Stipulated Facts 3
As set forth in our previous opinion, the parties stipulated to the following facts:
“ ‘ECBC is an Authority organized under Article 1, Chapter 88, Title 11, Code of Ala. (1975), as amended.
“ ‘․ On or about February 4, 2002, the Board of Directors of ECBC ․ adopted a resolution proposing [an] amendment to [ECBC's] Certificate of Incorporation for the purpose of enlarging ECBC's service area to include certain additional territory for the purpose of providing water and fire protection services.
“ ‘․ On or about February 5, 2002, the Board of Directors of ECBC filed a written application with [the county commission] describing the proposed amendment and requesting that [the county commission] adopt a resolution declaring that it had reviewed the contents of the application, and after review, had found and determined as a matter of law that the statements contained in the application were true.
“ ‘․ On or about February 19, 2002, [the county commission] ․ adopted a resolution in which it declared that it had reviewed the contents of said application, and after the review, had found and determined as a matter of law, that the statements contained in said application were true.
“ ‘․ On or about March 28, 2002, an Amendment to the Certificate of Incorporation of ECBC was recorded in the Office of the Judge of Probate of Baldwin County, Alabama, Instrument Number: 650808. Said Amendment added additional territory to ECBC's service area.
“ ‘On or about June 10, 2008, the Board of Directors of ECBC adopted a resolution proposing another amendment to its Certificate of Incorporation to make provision for the operation of a sewer system and requested that its name be changed to East Central Baldwin County Water, Sewer and Fire Protection Authority. The request was for all of the lands in its service area except for those areas already being serviced by BCSS․
“ ‘․ On or about June 18, 2008, the Board of Directors of ECBC filed a written application with [the county commission] which described the proposed amendment to the Certificate of Incorporation and requested that [the county commission] adopt a resolution declaring that it had reviewed the contents of the application and, after review, had found and determined as a matter of law that the statements contained in the application were true.
“ ‘․ The application states that “there is no public sewer system adequate to serve the territory in which it is proposed that [ECBC] will render sewer service.”
“ ‘․ [The county commission] approved the application by adopting a resolution on about September 16, 2008.’ “
––– So.3d at ––––.
ECBC argues that the county commission's actions in approving the 2002 amendment and the 2008 amendment are not subject to judicial review unless those actions were the result of “fraud, corruption, or unfair dealings” and that, if the amendments are subject to judicial review, the county commission's actions are presumed to be valid unless they were arbitrary and capricious.
“[T]he action of a county governing body in the exercise of discretionary powers vested in it is not subject to judicial review except for fraud, corruption or unfair dealing.” Bentley v. County Comm'n for Russell Cty., 264 Ala. 106, 109, 84 So.2d 490, 493 (1955). Furthermore, the standard of review of a local government's exercise of its discretionary powers is whether its actions were “arbitrary and capricious.” ECO Preservation Servs., LLC v. Jefferson Cty. Comm'n, 933 So.2d 1067, 1071 (Ala.2006). As noted by this court in Jefferson County v. Weinrib, 36 So.3d 508 (Ala.2009), however, although review of discretionary actions of county commissions is limited, when the actions are not discretionary, the limited jurisdiction to review those actions is not applicable. 36 So.3d at 511 n. 4. In Weinrib, this court noted: “[A]lthough courts generally do lack jurisdiction to review the discretionary actions of county commissioners, [that legal premise was] inapplicable [when it was alleged that the statute at issue entitled the plaintiff to certain claimed commissions] and that the County had no discretion to withhold those commissions․” Id. at 511 n. 4.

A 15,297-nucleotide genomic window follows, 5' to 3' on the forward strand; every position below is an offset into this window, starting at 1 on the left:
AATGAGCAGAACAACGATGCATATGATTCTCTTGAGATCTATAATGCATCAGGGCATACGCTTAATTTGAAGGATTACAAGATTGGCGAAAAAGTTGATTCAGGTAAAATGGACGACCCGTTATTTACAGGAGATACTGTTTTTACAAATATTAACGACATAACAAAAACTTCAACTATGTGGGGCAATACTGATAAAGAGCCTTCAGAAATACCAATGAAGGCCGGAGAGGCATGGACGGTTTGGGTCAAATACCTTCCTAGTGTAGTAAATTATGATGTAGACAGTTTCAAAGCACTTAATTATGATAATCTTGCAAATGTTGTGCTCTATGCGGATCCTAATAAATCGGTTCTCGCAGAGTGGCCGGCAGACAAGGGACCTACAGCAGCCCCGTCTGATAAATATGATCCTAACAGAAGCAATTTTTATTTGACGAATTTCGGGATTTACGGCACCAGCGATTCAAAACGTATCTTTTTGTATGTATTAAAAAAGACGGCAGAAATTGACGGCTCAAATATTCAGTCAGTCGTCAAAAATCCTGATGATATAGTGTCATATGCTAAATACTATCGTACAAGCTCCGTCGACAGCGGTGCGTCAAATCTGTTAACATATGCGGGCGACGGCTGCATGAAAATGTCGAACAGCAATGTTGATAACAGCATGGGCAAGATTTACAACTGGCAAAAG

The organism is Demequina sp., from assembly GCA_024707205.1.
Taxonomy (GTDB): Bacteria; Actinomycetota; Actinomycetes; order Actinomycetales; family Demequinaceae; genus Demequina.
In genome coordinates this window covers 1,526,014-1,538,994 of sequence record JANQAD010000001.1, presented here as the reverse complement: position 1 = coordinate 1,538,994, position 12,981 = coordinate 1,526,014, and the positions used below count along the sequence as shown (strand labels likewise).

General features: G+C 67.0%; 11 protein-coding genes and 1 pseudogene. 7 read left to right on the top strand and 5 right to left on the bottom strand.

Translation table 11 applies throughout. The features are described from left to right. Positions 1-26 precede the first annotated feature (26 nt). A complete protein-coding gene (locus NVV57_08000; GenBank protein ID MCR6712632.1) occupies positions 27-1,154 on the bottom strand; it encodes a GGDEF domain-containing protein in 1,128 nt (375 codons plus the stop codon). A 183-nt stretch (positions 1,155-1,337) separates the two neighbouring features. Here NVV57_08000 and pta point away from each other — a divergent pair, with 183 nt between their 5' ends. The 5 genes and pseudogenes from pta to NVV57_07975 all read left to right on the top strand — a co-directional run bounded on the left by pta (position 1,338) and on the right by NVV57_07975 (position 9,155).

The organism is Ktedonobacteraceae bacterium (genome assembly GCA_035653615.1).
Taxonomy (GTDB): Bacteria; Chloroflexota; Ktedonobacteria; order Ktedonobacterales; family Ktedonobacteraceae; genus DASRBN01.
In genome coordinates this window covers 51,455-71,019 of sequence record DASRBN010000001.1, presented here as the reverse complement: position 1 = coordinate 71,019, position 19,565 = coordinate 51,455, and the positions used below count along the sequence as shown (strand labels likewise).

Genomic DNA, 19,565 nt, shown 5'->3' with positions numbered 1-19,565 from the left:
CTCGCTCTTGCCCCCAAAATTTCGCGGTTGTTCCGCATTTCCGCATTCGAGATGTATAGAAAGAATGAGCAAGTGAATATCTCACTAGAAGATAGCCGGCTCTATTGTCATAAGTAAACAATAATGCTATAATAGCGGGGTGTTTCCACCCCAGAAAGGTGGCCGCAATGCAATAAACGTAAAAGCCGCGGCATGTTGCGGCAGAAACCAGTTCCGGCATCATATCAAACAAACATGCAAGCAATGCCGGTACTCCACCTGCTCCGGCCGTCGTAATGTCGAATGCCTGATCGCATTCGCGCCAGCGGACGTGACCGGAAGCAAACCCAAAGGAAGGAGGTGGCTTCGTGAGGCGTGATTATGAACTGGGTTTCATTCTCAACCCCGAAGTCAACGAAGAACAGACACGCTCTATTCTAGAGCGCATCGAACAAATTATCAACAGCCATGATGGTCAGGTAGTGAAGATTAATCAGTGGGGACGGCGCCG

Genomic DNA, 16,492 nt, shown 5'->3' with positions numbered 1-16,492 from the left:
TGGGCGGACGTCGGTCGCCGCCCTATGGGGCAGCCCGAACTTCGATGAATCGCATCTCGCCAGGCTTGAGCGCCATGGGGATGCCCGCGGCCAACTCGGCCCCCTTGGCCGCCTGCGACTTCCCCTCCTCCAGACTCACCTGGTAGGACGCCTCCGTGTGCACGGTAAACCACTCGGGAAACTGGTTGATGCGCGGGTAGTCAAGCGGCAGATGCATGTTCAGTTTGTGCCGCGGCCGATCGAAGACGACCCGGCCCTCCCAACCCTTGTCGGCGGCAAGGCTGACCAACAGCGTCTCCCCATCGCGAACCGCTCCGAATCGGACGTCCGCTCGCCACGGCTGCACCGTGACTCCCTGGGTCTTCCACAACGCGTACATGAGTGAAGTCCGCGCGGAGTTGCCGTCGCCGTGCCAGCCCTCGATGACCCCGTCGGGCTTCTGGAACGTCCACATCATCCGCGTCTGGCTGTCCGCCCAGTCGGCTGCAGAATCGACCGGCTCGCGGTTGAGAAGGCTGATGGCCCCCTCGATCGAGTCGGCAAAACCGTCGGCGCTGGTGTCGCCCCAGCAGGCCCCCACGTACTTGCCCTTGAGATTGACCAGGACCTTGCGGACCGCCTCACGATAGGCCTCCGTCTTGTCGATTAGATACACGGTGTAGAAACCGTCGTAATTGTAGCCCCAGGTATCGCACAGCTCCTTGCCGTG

Similarly, in the present case, as in Weinrib, Robertsdale, Summerdale, and BCSS have argued that, because the facts set forth in ECBC's applications were not true, the county commission lacked the discretion to approve the applications. Therefore, if the statute at issue in this case is mandatory and not discretionary, the trial court's and this court's review of the county commission's decisions are not limited under the holdings of Bentley and ECO Preservation Services. We note that Ala.Code 1975, § 11–88–5(d), clearly states that “[i]f the [commission] finds and determines that the statements in [the application for an amendment] are not true, [the commission] shall deny the application.” (Emphasis added.) “[G]enerally the word ‘shall’ in a statute is used in a mandatory sense[;] ․ ‘shall’ may be construed as permissive where from the circumstances it is obvious that the Legislature intended it so or where the validity of the statute is placed in jeopardy.” Prince v. Hunter, 388 So.2d 546, 548 (Ala.1980). Compare Prince with Ex parte Mobile Cty. Bd. of Sch. Comm'rs, 61 So.3d 292, 294 (Ala.Civ.App.2010) (“Ordinarily, the use of the word ‘may’ indicates a discretionary or permissive act, rather than a mandatory act.”). In the present case, neither of the two exceptions to the general construction of the word “shall” is applicable. The first sentence of § 11–88–5(a) specifically states that a “certificate of incorporation of any authority incorporated under the provisions of this article may ․ be amended in the manner provided in this section.” (Emphasis added.) Therefore, it appears that the legislature intended that the county commission could not approve an amendment to ECBC's certificate of incorporation if all the requirements in § 11–88–5 were not fulfilled. Furthermore, there is no indication that the validity of § 11–88–5 is in jeopardy. Accordingly, we conclude that the county commission's actions in approving the 2002 amendment and the 2008 amendment were not based on an act of discretion; instead, the county commission had no choice but to deny the applications if the facts in the applications were not true. Because the county commission's actions were not discretionary, we conclude that ECBC's arguments—that the 2002 amendment and the 2008 amendment are not subject to judicial review unless those actions were the result of “fraud, corruption, or unfair dealings” and that, if the amendments are subject to judicial review, the county commission's actions are presumed to be valid unless they were arbitrary and capricious—are without merit. The trial court's and this court's review of the county commission's actions are not contingent upon a showing of “fraud, corruption, or unfair dealings” and are not subject to the limited “arbitrary and capricious” standard of review.